Testing Strategy —1/3— explained

The purpose

Testing Strategy is meant to define what matter and what to do to reach a certain degree of quality. We don’t want to put every bit of our efforts to ensure the software is of very high quality, because simply thee perfection comes with high cost. Rather, we may want to get the maximum out of every single effort we put in the software development.

Reader’s guide

This article is part of a serie:

Testing Strategy

A testing strategy usually has a mission statement which could be focused on the software being built or may be related to the wider business goals and objectives. A typical mission statement could be:

Rules

  • No code may be written for a story until we first define its acceptance criteria/tests. This is the entry condition of the developer’s space, as part of the definition of ready (DoR).
  • A story may not be considered completed until all its unit tests and integration tests pass, the code has been reviewed by peers. This is the exit condition of the developer’s space, as part of the definition of done (DoD).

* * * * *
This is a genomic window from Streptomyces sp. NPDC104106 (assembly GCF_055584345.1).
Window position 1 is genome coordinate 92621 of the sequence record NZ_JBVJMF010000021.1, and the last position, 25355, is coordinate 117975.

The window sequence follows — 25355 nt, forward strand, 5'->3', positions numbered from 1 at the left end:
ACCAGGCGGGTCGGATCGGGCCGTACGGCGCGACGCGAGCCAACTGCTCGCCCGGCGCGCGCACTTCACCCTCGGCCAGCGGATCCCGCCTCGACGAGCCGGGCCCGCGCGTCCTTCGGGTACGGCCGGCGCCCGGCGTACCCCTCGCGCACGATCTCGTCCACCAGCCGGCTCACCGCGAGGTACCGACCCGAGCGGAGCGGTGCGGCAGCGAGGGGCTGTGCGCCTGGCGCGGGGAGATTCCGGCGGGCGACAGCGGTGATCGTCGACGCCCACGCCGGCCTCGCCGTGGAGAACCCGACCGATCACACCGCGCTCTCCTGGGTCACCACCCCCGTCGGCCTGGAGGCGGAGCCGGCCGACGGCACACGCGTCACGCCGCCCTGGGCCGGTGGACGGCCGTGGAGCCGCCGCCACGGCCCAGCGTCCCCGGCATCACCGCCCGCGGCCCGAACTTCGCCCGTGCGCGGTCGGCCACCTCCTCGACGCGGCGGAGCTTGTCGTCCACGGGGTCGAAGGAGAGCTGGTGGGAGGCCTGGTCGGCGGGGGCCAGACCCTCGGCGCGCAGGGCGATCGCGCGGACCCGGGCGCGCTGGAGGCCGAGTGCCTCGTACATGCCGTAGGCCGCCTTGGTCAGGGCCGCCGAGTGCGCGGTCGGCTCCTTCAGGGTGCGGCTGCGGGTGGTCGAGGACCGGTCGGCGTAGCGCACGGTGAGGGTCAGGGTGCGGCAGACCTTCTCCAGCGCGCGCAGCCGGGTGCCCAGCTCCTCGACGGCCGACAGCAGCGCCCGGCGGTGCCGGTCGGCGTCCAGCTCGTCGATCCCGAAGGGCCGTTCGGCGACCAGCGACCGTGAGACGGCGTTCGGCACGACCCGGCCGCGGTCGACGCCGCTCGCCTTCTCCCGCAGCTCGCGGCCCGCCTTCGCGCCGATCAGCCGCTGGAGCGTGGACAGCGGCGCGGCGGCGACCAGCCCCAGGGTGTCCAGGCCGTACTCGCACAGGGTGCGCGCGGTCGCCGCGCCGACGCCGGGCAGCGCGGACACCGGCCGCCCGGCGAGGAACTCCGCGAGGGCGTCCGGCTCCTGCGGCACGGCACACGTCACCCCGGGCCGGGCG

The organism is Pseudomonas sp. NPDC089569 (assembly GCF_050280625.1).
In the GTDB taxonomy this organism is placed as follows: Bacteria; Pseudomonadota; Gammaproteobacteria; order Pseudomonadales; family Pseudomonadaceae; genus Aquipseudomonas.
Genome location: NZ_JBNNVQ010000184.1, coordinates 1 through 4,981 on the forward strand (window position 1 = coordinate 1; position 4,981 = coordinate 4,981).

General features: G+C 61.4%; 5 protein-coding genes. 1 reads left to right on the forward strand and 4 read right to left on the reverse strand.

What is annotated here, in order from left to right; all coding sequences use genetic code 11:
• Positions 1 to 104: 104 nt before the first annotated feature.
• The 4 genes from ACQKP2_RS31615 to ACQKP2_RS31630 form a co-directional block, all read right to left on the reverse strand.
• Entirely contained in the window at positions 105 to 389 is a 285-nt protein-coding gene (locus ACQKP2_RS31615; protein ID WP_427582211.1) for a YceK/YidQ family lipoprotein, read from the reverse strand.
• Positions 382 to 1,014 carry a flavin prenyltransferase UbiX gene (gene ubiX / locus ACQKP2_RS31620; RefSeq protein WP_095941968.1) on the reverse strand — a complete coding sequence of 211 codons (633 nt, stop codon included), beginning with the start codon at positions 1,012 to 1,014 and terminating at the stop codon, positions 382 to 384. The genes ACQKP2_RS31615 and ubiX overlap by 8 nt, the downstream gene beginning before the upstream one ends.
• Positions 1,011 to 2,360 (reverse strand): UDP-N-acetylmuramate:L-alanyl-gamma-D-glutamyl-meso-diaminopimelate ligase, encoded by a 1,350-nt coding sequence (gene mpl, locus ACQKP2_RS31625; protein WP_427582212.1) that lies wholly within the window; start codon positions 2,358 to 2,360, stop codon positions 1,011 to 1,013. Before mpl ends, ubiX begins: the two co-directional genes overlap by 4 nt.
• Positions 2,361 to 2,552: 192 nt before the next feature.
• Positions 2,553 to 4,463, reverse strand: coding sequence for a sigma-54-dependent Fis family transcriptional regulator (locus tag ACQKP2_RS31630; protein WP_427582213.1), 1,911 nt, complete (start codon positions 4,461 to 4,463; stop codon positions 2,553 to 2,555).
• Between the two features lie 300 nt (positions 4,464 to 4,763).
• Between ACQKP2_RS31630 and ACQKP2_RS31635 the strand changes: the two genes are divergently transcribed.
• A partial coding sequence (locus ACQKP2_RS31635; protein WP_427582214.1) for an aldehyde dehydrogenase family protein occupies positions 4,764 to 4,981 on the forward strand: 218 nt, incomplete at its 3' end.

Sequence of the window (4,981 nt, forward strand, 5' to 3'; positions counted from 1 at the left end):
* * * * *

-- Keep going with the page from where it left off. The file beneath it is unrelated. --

• A story may not be considered completed until all its acceptance tests pass. This is the exit condition of the development team’s space, as part of the definition of done (DoD). This includes automated and manual tests.
  • A product increment may not be considered delivered until all tests pass in the continuous integration pipeline. This shall also include manual exploratory tests, as part of the acceptance criteria. This is the definition of release and deployable (DoRD).

Quality Assurance

By all mean, Quality Assurance is not just about testing by testers :

  • QA is the responsibility of everyone, not only the testers. QA is all the activities we do to ensure correct quality during the development of new products.